“Limerick by two goals”,“But you won’t get the ball” replied the Kilkenny man as the Dublin bound train left Maynooth station.
And so it was.
Kilkenny got the ball, Limerick didn’t and after 8 minutes or so they led by 9 points (2-3 to 0-0)
The underdogs,Limerick,had too much to do & the ‘Cats’ would win their 30th title.
The Guinness All Ireland Hurling Final is a very traditional Irish sporting spectacle. It was played on 2nd September at the Gaelic Athletic Association headquarters in Croke Park, Dublin before a sell-out crowd of over 82,000. Such is the interest that tickets can be sold for in excess of 500 euros on Ebay though on the streets, on the day, they were going for significantly less.
Hurling is an ancient, fast & furious Hockey-like game played 15-a-side on a large pitch of around 135 metres long x 90 metres wide with Rugby-style posts through which the ‘ball’ is sent in order to score. The Hurling stick is known as a Hurley.
And on this day in central Dublin there is a lot of hurley burley.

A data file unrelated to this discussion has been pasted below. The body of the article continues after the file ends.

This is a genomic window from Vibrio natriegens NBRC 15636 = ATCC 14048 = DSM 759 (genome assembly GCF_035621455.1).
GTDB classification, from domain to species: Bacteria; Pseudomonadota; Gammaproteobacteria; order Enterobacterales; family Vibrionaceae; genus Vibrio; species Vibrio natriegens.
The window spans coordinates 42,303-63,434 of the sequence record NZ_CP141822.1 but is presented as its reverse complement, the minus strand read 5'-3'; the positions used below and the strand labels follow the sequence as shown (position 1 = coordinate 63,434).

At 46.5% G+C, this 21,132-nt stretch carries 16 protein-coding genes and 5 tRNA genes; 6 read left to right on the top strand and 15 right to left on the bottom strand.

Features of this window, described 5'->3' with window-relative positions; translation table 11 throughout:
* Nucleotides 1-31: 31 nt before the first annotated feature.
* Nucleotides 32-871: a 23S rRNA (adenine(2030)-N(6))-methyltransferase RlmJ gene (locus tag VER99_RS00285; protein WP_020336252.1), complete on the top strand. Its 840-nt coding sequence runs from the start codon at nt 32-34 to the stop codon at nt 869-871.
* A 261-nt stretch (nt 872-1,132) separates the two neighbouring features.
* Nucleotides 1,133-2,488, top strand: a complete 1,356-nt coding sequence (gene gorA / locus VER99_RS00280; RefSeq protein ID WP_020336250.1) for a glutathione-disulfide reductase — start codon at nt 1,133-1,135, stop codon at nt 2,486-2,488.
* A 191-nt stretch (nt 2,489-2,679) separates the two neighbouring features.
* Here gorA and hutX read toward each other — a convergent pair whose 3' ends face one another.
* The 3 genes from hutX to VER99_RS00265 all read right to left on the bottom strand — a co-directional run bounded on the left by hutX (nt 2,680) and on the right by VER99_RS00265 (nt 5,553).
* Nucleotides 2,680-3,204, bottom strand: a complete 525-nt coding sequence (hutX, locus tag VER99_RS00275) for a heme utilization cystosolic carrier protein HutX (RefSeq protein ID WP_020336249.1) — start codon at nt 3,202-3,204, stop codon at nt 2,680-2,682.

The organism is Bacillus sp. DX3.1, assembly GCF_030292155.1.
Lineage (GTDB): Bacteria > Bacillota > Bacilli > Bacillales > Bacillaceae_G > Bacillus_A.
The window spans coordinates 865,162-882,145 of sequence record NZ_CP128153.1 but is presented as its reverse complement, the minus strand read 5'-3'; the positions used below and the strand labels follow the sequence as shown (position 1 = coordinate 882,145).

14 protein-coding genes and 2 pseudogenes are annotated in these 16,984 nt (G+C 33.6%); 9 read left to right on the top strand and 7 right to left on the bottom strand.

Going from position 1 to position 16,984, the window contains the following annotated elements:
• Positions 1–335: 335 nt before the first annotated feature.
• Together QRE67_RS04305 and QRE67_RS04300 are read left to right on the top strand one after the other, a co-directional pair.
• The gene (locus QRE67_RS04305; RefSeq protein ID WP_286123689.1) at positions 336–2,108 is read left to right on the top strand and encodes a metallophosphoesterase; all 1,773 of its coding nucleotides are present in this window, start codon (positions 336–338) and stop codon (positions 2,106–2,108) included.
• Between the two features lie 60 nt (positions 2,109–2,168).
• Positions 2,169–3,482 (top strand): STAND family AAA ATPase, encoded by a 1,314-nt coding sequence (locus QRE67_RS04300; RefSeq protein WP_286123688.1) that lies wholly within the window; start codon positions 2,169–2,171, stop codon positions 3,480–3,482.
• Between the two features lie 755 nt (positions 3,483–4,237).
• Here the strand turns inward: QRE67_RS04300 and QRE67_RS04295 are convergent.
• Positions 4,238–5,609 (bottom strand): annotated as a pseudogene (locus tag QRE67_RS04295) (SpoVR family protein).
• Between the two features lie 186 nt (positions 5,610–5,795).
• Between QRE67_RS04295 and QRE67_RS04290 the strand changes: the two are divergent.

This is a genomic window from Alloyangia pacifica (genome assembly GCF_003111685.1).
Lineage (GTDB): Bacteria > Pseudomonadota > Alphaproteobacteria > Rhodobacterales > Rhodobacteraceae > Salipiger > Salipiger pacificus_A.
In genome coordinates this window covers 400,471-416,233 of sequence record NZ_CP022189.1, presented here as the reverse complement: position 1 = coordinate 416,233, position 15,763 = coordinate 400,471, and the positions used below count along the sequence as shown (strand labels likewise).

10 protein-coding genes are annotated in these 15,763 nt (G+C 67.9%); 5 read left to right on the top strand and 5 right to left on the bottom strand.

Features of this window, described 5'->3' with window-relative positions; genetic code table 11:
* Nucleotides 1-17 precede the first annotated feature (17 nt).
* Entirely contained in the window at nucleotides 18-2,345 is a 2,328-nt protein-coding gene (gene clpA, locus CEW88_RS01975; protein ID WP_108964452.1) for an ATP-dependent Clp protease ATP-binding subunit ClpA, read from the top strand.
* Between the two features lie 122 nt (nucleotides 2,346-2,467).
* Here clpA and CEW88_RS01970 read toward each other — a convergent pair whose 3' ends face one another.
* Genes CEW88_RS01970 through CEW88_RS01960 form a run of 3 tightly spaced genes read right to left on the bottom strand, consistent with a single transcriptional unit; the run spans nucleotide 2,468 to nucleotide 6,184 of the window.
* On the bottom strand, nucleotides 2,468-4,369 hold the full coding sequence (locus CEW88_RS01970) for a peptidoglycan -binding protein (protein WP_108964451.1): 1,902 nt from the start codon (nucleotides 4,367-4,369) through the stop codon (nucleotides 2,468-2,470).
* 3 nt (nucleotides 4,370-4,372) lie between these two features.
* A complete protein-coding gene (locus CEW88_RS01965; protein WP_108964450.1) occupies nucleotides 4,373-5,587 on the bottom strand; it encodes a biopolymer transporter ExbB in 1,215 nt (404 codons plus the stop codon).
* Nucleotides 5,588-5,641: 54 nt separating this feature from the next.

The city becomes crowded with green shirted & black/amber clad Hurling fans from the west(Limerick) and central (Kilkenny) counties of the Republic of Ireland. Mixed in with the throng are curious tourists getting an extra, unexpected example of Irish culture.
A fairly short walk from the main thoroughfare, O’Connell Street, is Croke Park - named after an Archbishop. The stadium itself is steeped in history – not least the evocative open end,Hill 16, reputedly commemorating the 1916 Easter Uprising.
Inside the massive ground the two sets of fans, refreshingly mixed together & split approx. 60:40 in favour of Limerick, present a colourful image under a generally cloudy sky.
The event itself is infused with tradition & an amateur ethos that makes one smile with appreciation :-
the players marching around the pitch with the band in gladiatorial fashion before the start.
the close connection of the participants with their local area.
giving three cheers for the losers.
even the celebratory pitch invasion at the end was good hearted.
But most of the all the gracious & eloquent speech by the winning captain brought to mind a bygone age. It was in complete contrast to the stumbling & often incoherent efforts of the millionaire stars from Soccer’s Premier League.
Despite Limericks’ undoubted effort & commitment they couldn’t overcome the more skilled Kilkenny team in this final but whatever the result both sets of fans would enjoy their day out in Dublin’s fair city.
So if you do find yourself in Ireland go along to a Gaelic football or Hurling match as you’ll enjoy a fast moving game in a friendly, uniquely Irish environment.